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Librarian Blog

Some welcome refugees

While Syrian refugees in a camp called The Jungle outside Calais, France, have started their own little library, in other places across Europe public libraries are trying to be as responsive as possible to the migrant crisis.

That's according to the European Bureau of Library, Information and Documentation Association. The association posted an item yesterday quoting officials with the Danis Library Association, for example, declaring that their libraries were open and hoping to serve a safe havens for refugees.

The Danes issued a press release, saying: "We cannot promise that there will be enough books in the language of the refugees in all libraries, but librarians will do their best to ensure that refugees feel welcome..."

Further, the association said, "EBLIDA believes that libraries all over Europe should act as a platform for democratic and open-minded values, and be a safe place where social inclusiveness for all is a priority."

Good for them.

Now, how do they get that message to Hungary and Serbia and Croatia?

Why libraries matter

A large group of refugees has set up a camp commonly called The Jungle near Calais, France.

They are, of course, homeless, and utterly without modern resources.

Pamela Druckerman writes of their plight in Sunday's New York Times.

Many of the refugees have iPhones and iPads, apparently.

But, they have set up a library with real books, set up by a woman who recognzed that many of these Syrians were educated people who wanted to read and learn things, like French, and not just sit around and wait for something to happen.

Books are mainly castoffs from Britain.

However, Druckerman makes mention of a French organizatoin called Libraries Without Borders that helps set up libraries in refugee camps, including a WiFi link.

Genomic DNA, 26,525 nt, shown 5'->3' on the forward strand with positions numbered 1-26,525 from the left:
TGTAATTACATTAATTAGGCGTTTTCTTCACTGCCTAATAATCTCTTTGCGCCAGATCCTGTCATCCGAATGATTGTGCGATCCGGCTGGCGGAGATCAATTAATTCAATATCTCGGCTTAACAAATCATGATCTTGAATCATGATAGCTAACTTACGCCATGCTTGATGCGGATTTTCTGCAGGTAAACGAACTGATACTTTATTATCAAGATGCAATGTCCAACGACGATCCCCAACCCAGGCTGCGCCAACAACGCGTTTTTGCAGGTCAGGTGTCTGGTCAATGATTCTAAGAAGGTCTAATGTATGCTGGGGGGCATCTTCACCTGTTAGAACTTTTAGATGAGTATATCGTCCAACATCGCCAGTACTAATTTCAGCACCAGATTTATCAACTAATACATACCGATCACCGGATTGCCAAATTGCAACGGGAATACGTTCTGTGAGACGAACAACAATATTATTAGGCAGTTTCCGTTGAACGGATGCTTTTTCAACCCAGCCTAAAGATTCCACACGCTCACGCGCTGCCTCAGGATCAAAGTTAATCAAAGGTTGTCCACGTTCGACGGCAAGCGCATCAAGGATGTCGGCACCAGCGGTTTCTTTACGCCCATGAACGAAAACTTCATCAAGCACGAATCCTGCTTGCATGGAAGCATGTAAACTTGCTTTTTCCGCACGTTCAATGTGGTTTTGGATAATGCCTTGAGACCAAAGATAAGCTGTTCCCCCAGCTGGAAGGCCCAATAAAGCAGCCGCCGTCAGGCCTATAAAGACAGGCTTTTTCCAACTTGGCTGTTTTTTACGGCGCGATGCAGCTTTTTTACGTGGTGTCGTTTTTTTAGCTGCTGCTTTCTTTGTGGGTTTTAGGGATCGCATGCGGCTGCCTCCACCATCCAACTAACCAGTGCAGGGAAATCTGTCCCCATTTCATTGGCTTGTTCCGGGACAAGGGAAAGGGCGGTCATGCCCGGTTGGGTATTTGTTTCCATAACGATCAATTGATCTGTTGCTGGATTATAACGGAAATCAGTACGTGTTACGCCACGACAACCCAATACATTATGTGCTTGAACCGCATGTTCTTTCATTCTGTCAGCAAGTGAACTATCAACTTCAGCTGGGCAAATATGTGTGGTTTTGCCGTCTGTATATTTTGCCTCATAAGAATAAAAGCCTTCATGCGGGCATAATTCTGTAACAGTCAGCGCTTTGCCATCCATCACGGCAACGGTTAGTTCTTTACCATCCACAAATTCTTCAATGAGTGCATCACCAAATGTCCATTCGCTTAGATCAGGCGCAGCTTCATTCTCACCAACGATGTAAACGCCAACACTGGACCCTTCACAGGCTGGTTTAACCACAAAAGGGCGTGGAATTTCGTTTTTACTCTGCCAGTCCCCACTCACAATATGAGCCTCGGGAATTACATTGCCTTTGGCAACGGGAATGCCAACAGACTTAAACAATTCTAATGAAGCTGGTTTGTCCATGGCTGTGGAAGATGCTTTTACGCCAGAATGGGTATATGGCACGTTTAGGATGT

But even if they could get access to the Internet at The Jungle, it seems likely they would still hunger for books in the traditional format.

And this is on the very far edge of civilization, a sad reality.

I wonder how we could get books to them.


Recipe booklet

For a couple of years now I have been offering a cooking class on the first Monday of the month.

I've collected quite a number of recipes introduced during those sessions.

Because I am also involved in the development of a book about the Memorial Day flood in Wimberley, I know that a lot of individuals and families lost all their cookbooks and recipe boxes to the water.

So, I have put together a small booklet that contains some of those recipes and others. If you would like to have one, come by. Better yet, call in advance so I can make sure I have a copy for you.

Number is 512-847-2188.

Still pretty slow

We send faxes for patrons several times a week, and every time we send one I cringe.

The fax machine still makes that scratchy-blackboard sound that is so evocative of the sound our computers made when we tried to dial up Internet service.

That helps to keep me grounded when I complain about slow access speeds here or at home. And there are websites out there that take long, long seconds to load, which in my world today seems like way too long a period of time.

(I'm thinking of one in particular that is just maddening: the site for Time tech news. It's got so much stuff going on you almost can't get to read or see anything.)

The New York Times reported last Saturday that Google is working with magazine and book publishers to try to increase download speeds, particularly for mobile devices, which is where the action is digitally these days.

They are running into difficulties that I'm certain they will overcome.

Maybe if Google stopped putting time and energy and money into what I consider a fool's chase after autonomous cars they could focus on improving the speed of things.


Banning even more

New Zealand has banned an award-winning novel aimed at a youth audience.

Ho-hum, right?

Well, it's just in time for Banned Books Week here in the States. Good timing.

The book is "Into the River" by Ted Dawe.

Something called the Film and Literature Board of Review is the entity doing the actual banning, which means that the book cannot be sold or distributed or exhibited, period. Anywhere. To anybody.

Wow. This smacks of Fascism if anything does.

Why was the book banned? The group that objected to it, called Family First, said it had sexually explicit content, drug use and the use of a slang term for female genitalia.

I wonder if Nobokov has an audence in New Zealand.

Maybe there's more to this story than what I have read.

I hope so. New Zealand is a little backwater place already. It doesn't need to retrench further from modern life.

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